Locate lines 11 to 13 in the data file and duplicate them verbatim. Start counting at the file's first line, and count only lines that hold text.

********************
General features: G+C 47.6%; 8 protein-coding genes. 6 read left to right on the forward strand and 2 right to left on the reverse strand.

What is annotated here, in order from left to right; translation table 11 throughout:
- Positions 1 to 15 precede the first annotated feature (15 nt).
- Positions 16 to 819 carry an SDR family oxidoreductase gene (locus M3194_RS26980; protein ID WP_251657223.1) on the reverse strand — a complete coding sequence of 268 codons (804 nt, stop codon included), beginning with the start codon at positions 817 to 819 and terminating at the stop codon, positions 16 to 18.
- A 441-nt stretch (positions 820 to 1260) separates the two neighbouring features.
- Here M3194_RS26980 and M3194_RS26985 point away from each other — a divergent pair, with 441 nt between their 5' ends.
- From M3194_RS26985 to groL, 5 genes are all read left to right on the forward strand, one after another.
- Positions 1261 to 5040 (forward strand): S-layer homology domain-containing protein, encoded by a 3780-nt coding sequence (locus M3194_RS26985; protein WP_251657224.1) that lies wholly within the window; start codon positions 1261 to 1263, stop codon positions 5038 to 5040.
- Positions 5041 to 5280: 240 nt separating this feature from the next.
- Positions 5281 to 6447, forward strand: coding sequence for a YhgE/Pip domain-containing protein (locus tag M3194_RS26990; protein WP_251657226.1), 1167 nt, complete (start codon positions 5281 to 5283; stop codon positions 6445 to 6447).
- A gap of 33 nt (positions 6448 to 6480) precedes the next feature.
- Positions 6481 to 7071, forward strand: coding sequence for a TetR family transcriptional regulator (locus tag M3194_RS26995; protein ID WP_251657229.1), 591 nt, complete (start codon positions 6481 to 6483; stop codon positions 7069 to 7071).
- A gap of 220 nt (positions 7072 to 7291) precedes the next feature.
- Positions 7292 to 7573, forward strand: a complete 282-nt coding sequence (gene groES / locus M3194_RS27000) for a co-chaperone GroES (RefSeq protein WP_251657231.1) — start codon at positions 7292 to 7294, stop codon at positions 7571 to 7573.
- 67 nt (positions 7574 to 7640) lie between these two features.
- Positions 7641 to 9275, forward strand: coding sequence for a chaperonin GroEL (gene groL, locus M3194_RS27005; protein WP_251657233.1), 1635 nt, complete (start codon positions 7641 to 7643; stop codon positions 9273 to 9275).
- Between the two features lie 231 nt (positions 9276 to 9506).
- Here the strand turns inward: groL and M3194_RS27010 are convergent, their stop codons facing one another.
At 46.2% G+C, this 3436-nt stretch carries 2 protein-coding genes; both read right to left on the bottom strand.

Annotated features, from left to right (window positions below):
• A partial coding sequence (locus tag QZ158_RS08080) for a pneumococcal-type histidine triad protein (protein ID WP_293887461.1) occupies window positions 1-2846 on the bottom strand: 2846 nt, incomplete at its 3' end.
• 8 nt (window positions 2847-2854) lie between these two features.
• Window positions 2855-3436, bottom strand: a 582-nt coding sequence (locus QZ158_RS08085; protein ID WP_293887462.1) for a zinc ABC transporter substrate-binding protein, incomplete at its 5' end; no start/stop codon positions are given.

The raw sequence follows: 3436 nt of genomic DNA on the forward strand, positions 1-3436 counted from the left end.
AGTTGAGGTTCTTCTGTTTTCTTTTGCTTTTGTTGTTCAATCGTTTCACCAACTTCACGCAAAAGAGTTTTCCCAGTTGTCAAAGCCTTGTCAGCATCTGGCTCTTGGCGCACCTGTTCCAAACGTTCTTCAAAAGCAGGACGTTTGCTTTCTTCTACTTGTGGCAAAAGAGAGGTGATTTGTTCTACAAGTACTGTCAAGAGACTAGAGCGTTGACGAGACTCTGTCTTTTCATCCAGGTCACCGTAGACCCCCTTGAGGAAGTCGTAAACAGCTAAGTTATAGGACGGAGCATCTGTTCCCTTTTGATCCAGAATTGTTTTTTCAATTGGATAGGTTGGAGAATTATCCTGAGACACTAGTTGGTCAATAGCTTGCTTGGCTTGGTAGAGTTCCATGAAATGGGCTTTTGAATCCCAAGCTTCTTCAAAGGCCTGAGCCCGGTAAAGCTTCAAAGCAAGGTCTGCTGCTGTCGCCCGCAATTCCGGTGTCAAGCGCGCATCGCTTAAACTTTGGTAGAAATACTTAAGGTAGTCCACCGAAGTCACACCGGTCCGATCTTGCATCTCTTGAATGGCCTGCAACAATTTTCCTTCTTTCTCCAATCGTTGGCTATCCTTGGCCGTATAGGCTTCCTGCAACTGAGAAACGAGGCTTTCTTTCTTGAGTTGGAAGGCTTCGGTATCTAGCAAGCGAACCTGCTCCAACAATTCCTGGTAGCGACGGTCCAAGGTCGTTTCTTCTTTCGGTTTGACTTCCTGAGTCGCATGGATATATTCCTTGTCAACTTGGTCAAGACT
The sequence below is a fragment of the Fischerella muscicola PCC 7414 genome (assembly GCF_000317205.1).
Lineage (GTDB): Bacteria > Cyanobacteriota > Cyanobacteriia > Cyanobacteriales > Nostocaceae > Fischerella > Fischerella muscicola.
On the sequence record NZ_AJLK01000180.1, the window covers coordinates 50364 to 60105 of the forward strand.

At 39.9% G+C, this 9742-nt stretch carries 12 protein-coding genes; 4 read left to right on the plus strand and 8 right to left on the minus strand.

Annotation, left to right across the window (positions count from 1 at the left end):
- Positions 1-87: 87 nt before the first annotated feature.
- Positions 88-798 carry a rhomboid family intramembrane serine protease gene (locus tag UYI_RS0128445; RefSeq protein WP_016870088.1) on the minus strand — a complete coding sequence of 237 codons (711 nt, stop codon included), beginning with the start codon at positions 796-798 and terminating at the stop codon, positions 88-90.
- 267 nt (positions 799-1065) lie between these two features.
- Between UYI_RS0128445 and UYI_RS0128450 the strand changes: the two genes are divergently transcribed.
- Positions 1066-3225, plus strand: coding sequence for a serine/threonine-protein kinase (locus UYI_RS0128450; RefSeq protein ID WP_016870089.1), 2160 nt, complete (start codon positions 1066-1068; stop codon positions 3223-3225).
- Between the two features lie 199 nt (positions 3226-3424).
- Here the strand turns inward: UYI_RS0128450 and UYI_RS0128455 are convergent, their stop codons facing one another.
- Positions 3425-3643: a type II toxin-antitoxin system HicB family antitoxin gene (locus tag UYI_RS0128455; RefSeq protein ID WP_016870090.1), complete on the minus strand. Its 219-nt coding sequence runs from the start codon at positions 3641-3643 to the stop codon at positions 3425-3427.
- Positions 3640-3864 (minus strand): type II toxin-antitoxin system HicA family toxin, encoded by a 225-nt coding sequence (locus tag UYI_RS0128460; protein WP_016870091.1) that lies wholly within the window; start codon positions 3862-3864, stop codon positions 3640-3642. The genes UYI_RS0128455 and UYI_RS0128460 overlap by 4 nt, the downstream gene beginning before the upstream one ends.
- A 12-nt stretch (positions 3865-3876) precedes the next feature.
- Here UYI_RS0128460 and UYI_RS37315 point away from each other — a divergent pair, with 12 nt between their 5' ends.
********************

- A gap of 33 nt (positions 6448 to 6480) precedes the next feature.
- Positions 6481 to 7071, forward strand: coding sequence for a TetR family transcriptional regulator (locus tag M3194_RS26995; protein ID WP_251657229.1), 591 nt, complete (start codon positions 6481 to 6483; stop codon positions 7069 to 7071).
- A gap of 220 nt (positions 7072 to 7291) precedes the next feature.